Thursday, October 13, 2016

Ukraine Update: September 1 - October 13, 2016

By Franklin Holcomb and Nicholas Conlon

Key Takeaway: The U.S., EU, and IMF took steps in September and October to support Ukraine’s economy while the Ukrainian government launched economic and judicial reforms aimed at curbing corruption and attracting foreign investment. Ukrainian President Petro Poroshenko came to power after the Euromaidan revolution in May 2014 on promises of economic growth and closer integration with Europe. Ukraine has made progress on its reforms, but it has been slow and the Ukrainian electorate has grown increasingly dissatisfied with the current government. High levels of corruption and low confidence in government have slowed foreign investment and the privatization of state-owned industries, leaving the Ukrainian economy weak and the government with a shortage of capital. The U.S. and IMF provided Ukraine with over $2 billion of loans in September but placed significant pressure on the government to enact anti-corruption amendments of its tax code and judicial system to ensure sustainability. The EU supported Ukraine’s integration with Europe by making progress in establishing a visa-free regime and increasing economic cooperation. The support from the U.S. and Europe will bolster Ukraine’s ongoing effort to develop a self-sufficient national economy and reduce economic dependence on Russia.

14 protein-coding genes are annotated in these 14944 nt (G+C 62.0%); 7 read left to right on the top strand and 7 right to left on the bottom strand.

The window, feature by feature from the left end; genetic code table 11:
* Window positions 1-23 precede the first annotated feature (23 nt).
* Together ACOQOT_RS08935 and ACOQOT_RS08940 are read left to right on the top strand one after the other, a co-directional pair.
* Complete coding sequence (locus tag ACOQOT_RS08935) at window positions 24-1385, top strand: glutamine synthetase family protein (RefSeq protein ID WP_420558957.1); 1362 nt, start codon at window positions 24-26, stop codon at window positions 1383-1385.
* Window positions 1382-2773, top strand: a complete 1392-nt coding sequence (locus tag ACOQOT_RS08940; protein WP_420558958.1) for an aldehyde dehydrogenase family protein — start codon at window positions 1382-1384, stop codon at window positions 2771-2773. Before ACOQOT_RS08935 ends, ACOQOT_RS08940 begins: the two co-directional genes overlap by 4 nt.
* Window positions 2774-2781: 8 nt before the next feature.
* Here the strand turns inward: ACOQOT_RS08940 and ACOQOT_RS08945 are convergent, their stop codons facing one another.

The leader of the Russian-backed separatist Luhansk People’s Republic (LNR) reported an attempted coup on September 20 following an assassination attempt on his life on August 6. Members of the LNR loyal to Plotnitskiy as well as the Russian Federal Security Service (FSB) arrested former LNR officials over the coup plot. The internal discord among the highly corrupt leadership of separatist-occupied Luhansk is likely a power struggle over control of increasingly scarce resources. Backers in Russia who maintain authority over the separatist regions may support the removal of Plotnitskiy and his loyalists within the leadership of the LNR. Russia may seek to replace him or integrate the LNR into the more established neighboring Donetsk People’s Republic in an effort to reassert control over local proxies and legitimize their governments through elections and political negotiations with Ukraine.